At the end of the 1980s, when Tim Berners Lee was working at CERN on the development of HyperText Markup Language — HTML (more on that another time), no one could have anticipated what a huge impact it would have. The first web page, which appeared at the beginning of the 1990s, started off a massive ‘informatisation’ of the world. So, what exactly is a web page? And why are some pages easy to find, while others definitely are not?
Essentially, the World Wide Web can be defined as the main service provided by the global internet network. It is based on the principle of linking web pages (with text, photographs, videos, etc.) using so-called hyperlinks; these pages are represented by a web address, or URL (uniform resource locator).
We can say that if you click on this URL it will take you to a profile on the inventor of the web, Tim Berners-Lee, in his W3 Consortium role. It is precisely this principle that Berners-Lee implemented when creating the web in its current form. Put more simply, we are talking about the linking of content using hyperlinks.
Try and find what the very first web page ever created looked like. It is still available online.
The web pages that you look at through your browser every day (news, eShops, company profiles, Wikipedia,…) make up the surface web. Why is it called this? You probably think that it’s something to do with the information on these pages being superficial, and this is partially true. The surface web is formed by special web crawlers (or spiders), that compile and index information. Google has its crawlers, as does Bing and other search engines as well. Their purpose is simply to search through newly created web pages (or through updated information on existing pages) and make it available to users to search. The quality of the information is, naturally enough, not all that high, because the surface web contains a large number of pages with spam and advertising, and it is up to the user to judge the relevance of the information, i.e. the degree to which your information requirements are met, and also the accuracy of the information presented. In this sense, the surface web is a very complex environment, because verification of information is almost entirely the responsibility of the user. At present, this is particularly the case with social media, which generates both an enormous amount of information, and disinformation, which then spreads through societies like an avalanche. Incidentally, some excellent work is being done in this field by the hoax.cz project, which is the largest database of nonsense, hoaxes, alarmist and fake news. (Džubák, 2000)
The problem is that web crawlers only crawl the surface of the web, but they don’t get down into the deep web. This, in contrast to the surface web, is made up of content that is difficult or impossible for crawlers to access (e.g. scientific articles, studies, patent documents, norms, business information,…). You might object that, for example, Google Scholar does make scientific articles or patent information available. Yes, that’s true, but firstly, libraries and universities actually make this material available to crawlers, and secondly, we’re only talking about a fraction of the actual number of these types of documents. And this brings us to our main point: in 2014, the surface web exceeded one billion web pages. In comparison to the deep web, however, this is just the tip of the iceberg.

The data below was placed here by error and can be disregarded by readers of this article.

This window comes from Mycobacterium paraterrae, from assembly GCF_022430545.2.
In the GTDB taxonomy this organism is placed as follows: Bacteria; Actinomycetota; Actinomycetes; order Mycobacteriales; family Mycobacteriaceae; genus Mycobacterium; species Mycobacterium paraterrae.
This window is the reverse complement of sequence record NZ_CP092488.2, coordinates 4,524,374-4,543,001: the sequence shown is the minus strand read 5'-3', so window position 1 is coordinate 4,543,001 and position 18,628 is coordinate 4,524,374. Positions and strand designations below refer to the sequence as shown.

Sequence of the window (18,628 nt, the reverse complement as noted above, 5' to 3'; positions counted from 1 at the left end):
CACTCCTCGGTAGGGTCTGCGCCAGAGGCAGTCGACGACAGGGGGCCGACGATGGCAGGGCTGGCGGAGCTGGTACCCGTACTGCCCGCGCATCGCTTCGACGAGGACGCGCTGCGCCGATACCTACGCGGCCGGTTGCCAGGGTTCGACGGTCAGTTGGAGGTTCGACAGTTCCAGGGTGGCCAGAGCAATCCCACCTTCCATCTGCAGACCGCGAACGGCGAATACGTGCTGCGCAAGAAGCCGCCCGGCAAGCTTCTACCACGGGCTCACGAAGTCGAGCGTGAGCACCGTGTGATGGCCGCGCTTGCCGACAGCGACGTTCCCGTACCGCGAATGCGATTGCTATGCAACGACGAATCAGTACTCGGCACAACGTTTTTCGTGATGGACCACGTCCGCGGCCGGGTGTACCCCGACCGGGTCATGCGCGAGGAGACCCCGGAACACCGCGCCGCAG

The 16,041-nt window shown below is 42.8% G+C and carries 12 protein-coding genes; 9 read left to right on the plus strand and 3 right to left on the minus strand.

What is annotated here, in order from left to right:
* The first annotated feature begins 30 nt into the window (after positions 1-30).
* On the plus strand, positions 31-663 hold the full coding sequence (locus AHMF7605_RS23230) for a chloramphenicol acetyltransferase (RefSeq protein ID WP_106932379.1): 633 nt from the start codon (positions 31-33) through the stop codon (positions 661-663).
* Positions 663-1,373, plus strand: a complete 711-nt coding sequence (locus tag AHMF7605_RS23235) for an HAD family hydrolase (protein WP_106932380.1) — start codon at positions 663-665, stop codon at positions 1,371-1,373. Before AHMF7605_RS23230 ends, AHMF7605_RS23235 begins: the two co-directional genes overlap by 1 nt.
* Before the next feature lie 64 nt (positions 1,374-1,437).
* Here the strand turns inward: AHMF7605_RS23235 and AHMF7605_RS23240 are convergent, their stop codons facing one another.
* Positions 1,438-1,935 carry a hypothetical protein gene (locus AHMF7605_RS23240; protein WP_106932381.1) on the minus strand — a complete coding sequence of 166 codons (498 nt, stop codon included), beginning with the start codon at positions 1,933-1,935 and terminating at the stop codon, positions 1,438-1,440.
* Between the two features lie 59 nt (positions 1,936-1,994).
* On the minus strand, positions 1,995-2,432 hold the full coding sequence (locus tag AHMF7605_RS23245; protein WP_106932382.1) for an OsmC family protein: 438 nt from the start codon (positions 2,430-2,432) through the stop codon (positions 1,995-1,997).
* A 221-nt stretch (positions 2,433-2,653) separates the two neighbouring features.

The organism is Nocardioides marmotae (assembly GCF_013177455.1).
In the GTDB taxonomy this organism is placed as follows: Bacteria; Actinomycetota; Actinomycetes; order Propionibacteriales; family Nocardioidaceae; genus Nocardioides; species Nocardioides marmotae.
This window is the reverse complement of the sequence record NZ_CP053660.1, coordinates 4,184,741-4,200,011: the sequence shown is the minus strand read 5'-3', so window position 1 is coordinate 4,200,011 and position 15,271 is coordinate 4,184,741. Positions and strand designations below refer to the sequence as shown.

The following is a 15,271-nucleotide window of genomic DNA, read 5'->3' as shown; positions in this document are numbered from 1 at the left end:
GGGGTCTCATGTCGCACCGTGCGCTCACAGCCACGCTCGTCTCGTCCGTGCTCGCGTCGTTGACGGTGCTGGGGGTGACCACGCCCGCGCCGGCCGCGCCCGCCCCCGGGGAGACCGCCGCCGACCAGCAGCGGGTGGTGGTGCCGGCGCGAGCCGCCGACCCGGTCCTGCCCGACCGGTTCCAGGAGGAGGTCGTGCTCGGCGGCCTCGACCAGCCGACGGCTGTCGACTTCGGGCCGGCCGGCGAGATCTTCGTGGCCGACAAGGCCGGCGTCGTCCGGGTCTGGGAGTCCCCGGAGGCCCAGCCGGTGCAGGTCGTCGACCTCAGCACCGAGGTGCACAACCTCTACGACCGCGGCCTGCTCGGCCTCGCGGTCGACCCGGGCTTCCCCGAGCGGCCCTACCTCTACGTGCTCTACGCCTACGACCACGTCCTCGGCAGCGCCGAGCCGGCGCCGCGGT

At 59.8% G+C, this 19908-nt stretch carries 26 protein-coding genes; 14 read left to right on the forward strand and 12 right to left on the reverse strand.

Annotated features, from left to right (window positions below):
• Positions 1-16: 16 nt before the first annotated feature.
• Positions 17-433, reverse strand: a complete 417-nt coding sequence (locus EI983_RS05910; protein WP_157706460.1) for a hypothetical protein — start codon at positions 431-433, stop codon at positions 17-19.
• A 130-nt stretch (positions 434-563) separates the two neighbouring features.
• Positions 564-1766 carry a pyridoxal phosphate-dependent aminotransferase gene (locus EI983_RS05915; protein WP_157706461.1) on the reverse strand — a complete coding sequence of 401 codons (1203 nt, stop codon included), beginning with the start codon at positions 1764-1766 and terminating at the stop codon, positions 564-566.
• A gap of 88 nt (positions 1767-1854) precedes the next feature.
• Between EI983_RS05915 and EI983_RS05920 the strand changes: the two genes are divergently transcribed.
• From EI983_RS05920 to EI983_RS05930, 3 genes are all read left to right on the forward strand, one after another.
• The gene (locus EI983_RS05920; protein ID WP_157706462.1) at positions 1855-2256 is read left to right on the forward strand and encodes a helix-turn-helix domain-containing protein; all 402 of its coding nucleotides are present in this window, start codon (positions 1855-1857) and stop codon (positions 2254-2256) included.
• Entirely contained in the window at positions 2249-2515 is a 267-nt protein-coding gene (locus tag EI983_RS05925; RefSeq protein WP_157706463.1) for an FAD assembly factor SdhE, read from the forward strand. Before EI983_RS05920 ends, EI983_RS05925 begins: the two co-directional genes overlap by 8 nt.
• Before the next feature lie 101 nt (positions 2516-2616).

This is a good place to illustrate these two very different web environments with a picture from the end of the 1990s, when the Bright Planet company attempted to map all the information sources of the deep web:
Fishing boats have to trawl deep below the surface of the ocean to catch the best fish. The same is true for the internet. We can search for high quality, valuable information in the deep web, and we can get there by using our knowledge of the relevant information sources and specific search techniques. NASA illustrated the boundary between surface and deep web as follows:
Most of the Internet is hidden in the #DeepWeb. We’re making tools to search it http://t.co/dCPmMr9Wri @DARPA #MEMEX pic.twitter.com/CU5TSrwE2s
— NASA JPL (@NASAJPL) 22. května 2015
However, this is still not everything. Beyond the borders of the deep web we find the dark web, also known as the dark internet. This is the part of the web that is accessible to the public, but only with the help of sophisticated tools (browsers) whose primary function is anonymity and anonymous access. This makes sense, as the dark web is primarily a place for illegal activity and business.
That’s enough for our brief introduction to the web, so let’s summarise what we’ve learnt so far:
- The web is a service provided by the global internet network.
- The primary means of navigating content is through the use of hyperlinks.
- We know three levels of the web.
- The surface web is created by web crawlers indexing information.
- The deep web is made up of unindexed and hard to access information.
- The dark web got its name from the illegal activity that typically takes place within it.
DŽUBÁK, Josef, 2000. Hoax : podvodné a řetězové e-maily, poplašné zprávy, phishing, scam [online] [Accessed: 2017-02-11]. Available from: http://www.hoax.cz [in Czech]